Uncle Alex, a lonely and unloved translator, enjoys leading his passive, pretty niece, Gemma, astray. At first these possessive indulgences are quite innocent, but when she marries a rather cold, albeit successful doctor – a man Alex actively despises – his mission becomes all-consuming. In working on the story of Troilus and Criseyde, fantasy and reality begin to merge to the point where Alex encourages an affair between Gemma and an attractive out-of-work actor, David. But the increasingly complex web of deceit Alex manipulates for his own entertainment gradually begins to spiral out of control, with devastating results for Gemma.
A unique, somewhat disturbing novel, filled with egotistical liars and actors, voyeurism and sneaky manipulation. Cleverly plotted and impossible to put down. None of these characters are likeable but they are fully fleshed-out, exceptionally large warts and all.
Emotionally spoilt, self-indulgent Prue, falls pregnant at the age of 19 to the dark and dashing Gavin. Her father, respectable Peter Manson, cannot abide the idea of them being close; it’s as if another man has taken his rightful place. As he faces his own mid-life crisis, Peter tries to come to terms with the loss of possession over his daughter by beginning an affair with his young secretary. Gavin and Prue attempt to work through their own marriage anomalies as Prue perfects her role as the introspective, attention-seeking victim; eventually goading Gavin into punishing her. When she spills the beans about her father’s affair to her gentile, subservient mother, Cassie, Gavin sees red. But his out of control heavy-handedness with Prue has an unexpected effect on Cassie, and her own emotional skeleton falls from the closet with the slightest push, sending the sexual dynamic between them all spinning on its axis yet again.
Dark, raw, honest, and still maintaining a scandalous edge, especially when one considers this was written in 1969 and aired on TV in the seventies. I remember watching the series with my mother and we were both transfixed by this melting-pot of emotions played out by the middle-class Manson family. It’s not necessary to like any of these characters or to condone how they live, but rather to view it as an indulgent, hugely entertaining insight into their messy sex lives. But then, it’s so much more than that. How complex we humans are, how fragile our feelings and failures. What to show, what to keep buried. The complexities of ageing, domestic violence, incestuous thoughts, adultery, and sadism and masochism are all touched upon, but what makes this book so good is that none of this is described in any great detail or used gratuitously – it’s much more subtle. And all the more powerful, and recognisable for that.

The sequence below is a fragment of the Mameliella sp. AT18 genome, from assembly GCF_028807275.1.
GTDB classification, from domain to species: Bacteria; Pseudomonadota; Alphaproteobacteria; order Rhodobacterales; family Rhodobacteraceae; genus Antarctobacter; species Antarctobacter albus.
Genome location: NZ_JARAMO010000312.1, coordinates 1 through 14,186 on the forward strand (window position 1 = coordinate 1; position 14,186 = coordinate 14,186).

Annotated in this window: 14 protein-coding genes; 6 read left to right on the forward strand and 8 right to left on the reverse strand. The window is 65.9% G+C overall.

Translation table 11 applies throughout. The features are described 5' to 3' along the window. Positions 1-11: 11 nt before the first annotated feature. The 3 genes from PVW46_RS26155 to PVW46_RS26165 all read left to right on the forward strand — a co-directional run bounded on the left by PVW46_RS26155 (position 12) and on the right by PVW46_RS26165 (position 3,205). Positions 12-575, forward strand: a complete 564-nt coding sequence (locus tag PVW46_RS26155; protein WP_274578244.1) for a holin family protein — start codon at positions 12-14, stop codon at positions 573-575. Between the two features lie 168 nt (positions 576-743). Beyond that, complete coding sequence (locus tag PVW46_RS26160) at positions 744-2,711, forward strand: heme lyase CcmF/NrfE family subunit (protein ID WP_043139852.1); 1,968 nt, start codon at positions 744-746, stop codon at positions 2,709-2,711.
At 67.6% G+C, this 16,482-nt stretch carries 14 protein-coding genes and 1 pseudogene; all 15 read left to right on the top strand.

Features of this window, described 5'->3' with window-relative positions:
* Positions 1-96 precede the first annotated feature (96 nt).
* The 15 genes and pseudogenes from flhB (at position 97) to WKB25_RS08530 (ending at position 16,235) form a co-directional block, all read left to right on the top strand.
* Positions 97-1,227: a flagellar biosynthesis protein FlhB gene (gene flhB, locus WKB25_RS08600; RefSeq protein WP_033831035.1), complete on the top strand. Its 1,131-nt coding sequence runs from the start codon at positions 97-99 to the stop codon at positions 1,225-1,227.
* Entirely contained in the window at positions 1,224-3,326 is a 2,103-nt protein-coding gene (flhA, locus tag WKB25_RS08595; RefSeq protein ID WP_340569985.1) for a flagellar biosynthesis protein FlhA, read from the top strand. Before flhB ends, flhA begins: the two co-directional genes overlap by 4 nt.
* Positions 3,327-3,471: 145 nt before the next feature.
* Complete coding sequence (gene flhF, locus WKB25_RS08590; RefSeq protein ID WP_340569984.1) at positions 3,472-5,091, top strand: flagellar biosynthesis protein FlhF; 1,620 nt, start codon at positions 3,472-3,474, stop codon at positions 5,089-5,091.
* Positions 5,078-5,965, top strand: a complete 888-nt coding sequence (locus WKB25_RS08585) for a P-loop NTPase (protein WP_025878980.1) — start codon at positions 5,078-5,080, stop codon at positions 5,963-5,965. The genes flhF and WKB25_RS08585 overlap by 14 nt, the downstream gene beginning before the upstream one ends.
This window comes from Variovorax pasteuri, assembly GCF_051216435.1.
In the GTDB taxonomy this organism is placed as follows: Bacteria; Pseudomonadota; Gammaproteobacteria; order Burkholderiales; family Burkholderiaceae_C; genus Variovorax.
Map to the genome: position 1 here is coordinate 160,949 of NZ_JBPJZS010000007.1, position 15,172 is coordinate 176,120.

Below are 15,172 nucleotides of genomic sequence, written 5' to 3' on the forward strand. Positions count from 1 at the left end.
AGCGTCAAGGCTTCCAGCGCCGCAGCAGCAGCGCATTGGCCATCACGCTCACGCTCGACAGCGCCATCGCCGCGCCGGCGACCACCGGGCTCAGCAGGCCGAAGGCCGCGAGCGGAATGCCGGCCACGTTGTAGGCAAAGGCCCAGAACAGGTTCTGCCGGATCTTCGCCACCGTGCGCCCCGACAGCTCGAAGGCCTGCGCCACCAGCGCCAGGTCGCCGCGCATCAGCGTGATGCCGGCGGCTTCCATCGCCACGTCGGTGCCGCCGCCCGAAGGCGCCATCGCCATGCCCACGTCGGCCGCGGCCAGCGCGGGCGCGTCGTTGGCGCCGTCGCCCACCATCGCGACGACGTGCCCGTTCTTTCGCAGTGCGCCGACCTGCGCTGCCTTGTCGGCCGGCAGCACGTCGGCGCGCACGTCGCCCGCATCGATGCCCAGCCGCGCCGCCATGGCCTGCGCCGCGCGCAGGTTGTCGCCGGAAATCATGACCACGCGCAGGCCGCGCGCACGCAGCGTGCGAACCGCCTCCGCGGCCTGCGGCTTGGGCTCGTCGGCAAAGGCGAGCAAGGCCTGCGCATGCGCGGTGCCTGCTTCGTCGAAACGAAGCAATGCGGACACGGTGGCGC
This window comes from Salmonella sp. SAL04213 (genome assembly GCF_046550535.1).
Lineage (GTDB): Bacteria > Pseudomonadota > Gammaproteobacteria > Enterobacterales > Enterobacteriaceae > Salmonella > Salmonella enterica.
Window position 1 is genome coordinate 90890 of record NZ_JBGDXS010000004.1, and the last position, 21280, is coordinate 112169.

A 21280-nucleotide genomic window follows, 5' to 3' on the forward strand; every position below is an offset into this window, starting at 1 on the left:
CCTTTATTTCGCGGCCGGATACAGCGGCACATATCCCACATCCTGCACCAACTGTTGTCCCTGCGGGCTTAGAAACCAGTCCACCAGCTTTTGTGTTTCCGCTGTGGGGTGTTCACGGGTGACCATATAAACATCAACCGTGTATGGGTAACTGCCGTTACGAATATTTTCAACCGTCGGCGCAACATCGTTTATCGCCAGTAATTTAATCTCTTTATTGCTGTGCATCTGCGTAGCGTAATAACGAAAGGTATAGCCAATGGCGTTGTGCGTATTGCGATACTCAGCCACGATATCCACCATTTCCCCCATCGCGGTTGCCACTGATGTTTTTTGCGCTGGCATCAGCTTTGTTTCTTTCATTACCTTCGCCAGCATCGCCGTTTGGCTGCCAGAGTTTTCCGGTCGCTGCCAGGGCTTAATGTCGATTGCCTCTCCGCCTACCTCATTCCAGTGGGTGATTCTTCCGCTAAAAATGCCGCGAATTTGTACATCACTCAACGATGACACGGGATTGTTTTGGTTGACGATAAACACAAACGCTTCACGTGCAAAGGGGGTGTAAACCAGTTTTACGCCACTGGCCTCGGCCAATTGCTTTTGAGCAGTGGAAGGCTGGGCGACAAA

Richard’s needy, bohemian ex-wife, Inge, makes life with his new wife and step-daughter as difficult as possible. Since leaving her and their two boys, Richard can’t help but respond to her loneliness, driven by guilt and a sense of duty. Inge has been hanging on for eight years, convinced that Richard will eventually return to the family home. Richard’s second wife, Helen, is more self-contained and independent, allowing him to please everybody except perhaps himself. His lifelong friend the handsome, manipulative, promiscuous author, Felix, is not averse in allowing his creativity to overlap real life, and Felix takes his pleasures very seriously. His devoted wife turns a blind eye to his selfish extravagance, so long as it’s not too close to home.
When Felix begins an affair with Helen’s young daughter, Sally – the most forbidden of fruit – a series of unfortunate events slowly unravels all their relationships, finally laying bare the undesirable truth of jealousy, lies, secrets, immorality, and betrayal. What sets this eighties novel apart from others that try to emulate this kind of sex-shock-taboo style, is the incredible depth of character and the highly credible backstories. The storyline might involve time-worn themes but nothing is overdone or overwritten, sex scenes are restrained and impart only what we need to know, making for a deliciously dark and smutty read heavily based on the psychology of relationships, and the prisons we can so easily make for ourselves.